Atlantic City gambling revenue fell only fractionally in June compared to the same month a year ago, suggesting that the struggling casino industry may be on the brink of a summer turnaround.
Overall, the 12 casino hotels posted $274.7 million in revenue from their slot machines and table games, down just 0.6 percent from a year ago, according to figures released Tuesday by the New Jersey Division of Gaming Enforcement.
A friendly calendar helped push four casinos to revenue gains; the industry benefited from an extra Friday and Saturday this June compared to last year, although the ‘derecho’ storm did strike on June 29-30.
Tony Rodio, president and chief executive officer of Tropicana Casino and Resort, acknowledged the favorable calendar in June, but expressed optimism that summer is off to a reasonably good start.
“We have a better calendar, but it’s a big improvement than the double-digit declines over the last two months. I’m encouraged as we go into summer,” said Rodio, who also serves as president of the Casino Association of New Jersey, a trade group for Atlantic City casinos.
Rodio was especially pleased with Tropicana’s June performance. Tropicana led the local industry with a 38 percent increase in gambling revenue and posted its ninth straight month of higher slot winnings.
June represented the industry’s smallest monthly revenue decrease so far this year. Atlantic City continues to be hurt by the fragile economy and competition from casinos in surrounding states. Gambling revenue has declined nearly 7 percent overall through the first six months of 2012. December was the last month Atlantic City posted higher gambling revenue.
Revel, the city’s newest casino, is still struggling with its gambling business after its first 90 days of operation. The beach-themed resort had $14.9 million in gambling revenue in June, good for only eighth place among all casinos for the third straight month. Revel won just $13.4 million from gamblers in April and $13.9 million in May.
Revel CEO Kevin DeSanctis, however, said his casino has made progress on the nongambling side of its business as it continues to ramp up operations.
“There’s no question that we would prefer to have more gaming revenue,” DeSanctis said. “But one of the more interesting things from our perspective is that we have been able to generate significant, high-margin nongaming results.”
Revel’s business plan focuses more on attracting group business and overnight leisure customers instead of the day-tripping gamblers who traditionally have dominated the city’s casino scene.
“We’re really trying to change the dynamic in Atlantic City with our business model. We’re trying to attract a broader visitor,” DeSanctis said.
Revel had $8.5 million in nongambling revenue in June, excluding its entertainment operations. That represented a 25 percent increase compared to May. Revel also reported that the number of visitors was up 33 percent overall compared to May, including an 11 percent increase in hotel occupancy.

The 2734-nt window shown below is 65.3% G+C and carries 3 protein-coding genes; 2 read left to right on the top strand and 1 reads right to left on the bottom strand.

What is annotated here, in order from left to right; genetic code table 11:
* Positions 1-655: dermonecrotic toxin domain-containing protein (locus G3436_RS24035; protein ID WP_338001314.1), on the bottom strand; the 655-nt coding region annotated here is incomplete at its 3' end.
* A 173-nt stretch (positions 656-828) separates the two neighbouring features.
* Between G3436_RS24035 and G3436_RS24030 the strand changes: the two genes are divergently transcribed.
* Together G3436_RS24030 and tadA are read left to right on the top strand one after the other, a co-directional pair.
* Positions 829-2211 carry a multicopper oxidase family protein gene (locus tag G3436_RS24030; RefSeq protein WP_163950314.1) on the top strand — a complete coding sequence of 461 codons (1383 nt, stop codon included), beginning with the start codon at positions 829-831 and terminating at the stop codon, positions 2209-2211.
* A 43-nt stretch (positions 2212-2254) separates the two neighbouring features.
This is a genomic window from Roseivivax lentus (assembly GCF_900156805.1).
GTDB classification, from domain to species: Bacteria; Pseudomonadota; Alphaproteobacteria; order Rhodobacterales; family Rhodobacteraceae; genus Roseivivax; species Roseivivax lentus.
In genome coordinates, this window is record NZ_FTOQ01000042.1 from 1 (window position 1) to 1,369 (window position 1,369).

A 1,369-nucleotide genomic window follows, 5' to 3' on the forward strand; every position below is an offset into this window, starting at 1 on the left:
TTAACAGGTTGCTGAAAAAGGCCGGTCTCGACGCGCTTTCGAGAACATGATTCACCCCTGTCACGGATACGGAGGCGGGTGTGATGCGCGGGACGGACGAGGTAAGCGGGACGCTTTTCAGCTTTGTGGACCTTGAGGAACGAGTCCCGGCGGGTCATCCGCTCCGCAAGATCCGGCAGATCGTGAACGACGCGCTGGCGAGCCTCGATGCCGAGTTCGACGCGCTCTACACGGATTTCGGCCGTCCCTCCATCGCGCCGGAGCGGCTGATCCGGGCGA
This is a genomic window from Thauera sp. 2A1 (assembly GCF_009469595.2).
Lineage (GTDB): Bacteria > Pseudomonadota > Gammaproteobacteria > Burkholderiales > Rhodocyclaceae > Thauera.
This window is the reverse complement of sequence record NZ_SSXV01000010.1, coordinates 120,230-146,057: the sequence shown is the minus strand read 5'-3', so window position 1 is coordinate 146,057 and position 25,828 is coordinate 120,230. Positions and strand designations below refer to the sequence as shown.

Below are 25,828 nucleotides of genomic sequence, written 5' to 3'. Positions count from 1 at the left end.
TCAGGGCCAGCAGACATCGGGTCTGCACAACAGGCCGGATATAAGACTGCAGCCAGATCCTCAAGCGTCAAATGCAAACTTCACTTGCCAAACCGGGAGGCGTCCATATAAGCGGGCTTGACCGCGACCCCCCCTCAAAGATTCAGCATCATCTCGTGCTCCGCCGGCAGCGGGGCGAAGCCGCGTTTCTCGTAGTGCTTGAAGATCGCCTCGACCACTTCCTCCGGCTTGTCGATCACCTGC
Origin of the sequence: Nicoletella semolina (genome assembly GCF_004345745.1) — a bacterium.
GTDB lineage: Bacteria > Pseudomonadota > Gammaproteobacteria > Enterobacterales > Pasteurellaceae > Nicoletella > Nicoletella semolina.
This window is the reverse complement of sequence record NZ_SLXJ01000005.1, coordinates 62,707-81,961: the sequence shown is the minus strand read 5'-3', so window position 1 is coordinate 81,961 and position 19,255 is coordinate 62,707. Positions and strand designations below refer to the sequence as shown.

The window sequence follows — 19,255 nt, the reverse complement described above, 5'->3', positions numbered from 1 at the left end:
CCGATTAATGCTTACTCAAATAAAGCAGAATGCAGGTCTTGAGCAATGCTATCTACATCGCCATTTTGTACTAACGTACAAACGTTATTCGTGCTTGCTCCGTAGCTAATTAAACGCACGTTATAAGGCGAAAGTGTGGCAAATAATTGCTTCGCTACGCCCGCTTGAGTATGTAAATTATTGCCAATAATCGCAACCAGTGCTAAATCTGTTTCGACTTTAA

Revel also said business has been much stronger so far in July. Gambling revenue is up 75 percent versus the same period in June and there has been a 30 percent jump in its nongambling business. Revel also said July visitation is up 45 percent compared to June.
DeSanctis believes that Revel and the rest of the casinos in town should be helped throughout the summer by a number of marketing and promotional campaigns. The Atlantic City Alliance, a casino-funded marketing coalition, has spent $20 million for a “Do AC!” advertising blitz to attract visitors from the Northeast.
“I’m optimistic in what Atlantic City continues to do,” DeSanctis said. “Is it a turnaround? That’s hard to predict, but it should be a good summer.”
Among the rest of the casinos in June, Borgata Hotel Casino & Spa continued to hold the top spot in gambling revenue. Borgata took in $53.3 million from its slot machines and table games, although that represented a 6 percent decline compared to last year.
Tropicana posted $22.3 million in total gambling revenue in June. Other strong gainers included the Atlantic Club Casino Hotel, up nearly 14 percent, and Caesars Atlantic City, up nearly 8 percent.
Michael Frawley, Atlantic Club’s chief operating officer, said the casino’s new marketing strategy appears to be working. Atlantic Club, formerly known as the Atlantic City Hilton Casino Resort, is touting itself as an affordable casino offering low-stakes wagering, free parking and lower restaurant prices.
“We’ve been very aggressive in trying to get people to come here and try us out,” Frawley said. “We’ve gotten nothing but a positive response from it.”
Atlantic Club’s slot revenue jumped 25 percent in June, but the casino spent heavily on promotional offers to draw customers through the door. On the table games side, the Atlantic Club was down 32 percent.
Golden Nugget Atlantic City, which completed a $150 million property renovation this year, had a 4 percent increase in gambling revenue in June. Revenue was flat at Showboat Casino Hotel.
June’s worst performers included Trump Plaza Hotel and Casino, off 31 percent, and sister property Trump Taj Mahal Casino Resort, down 23 percent.
Bally’s Atlantic City saw its gambling revenue decline nearly 18 percent, while Harrah’s Resort was down 13 percent and Resorts Casino Hotel fell 7 percent.
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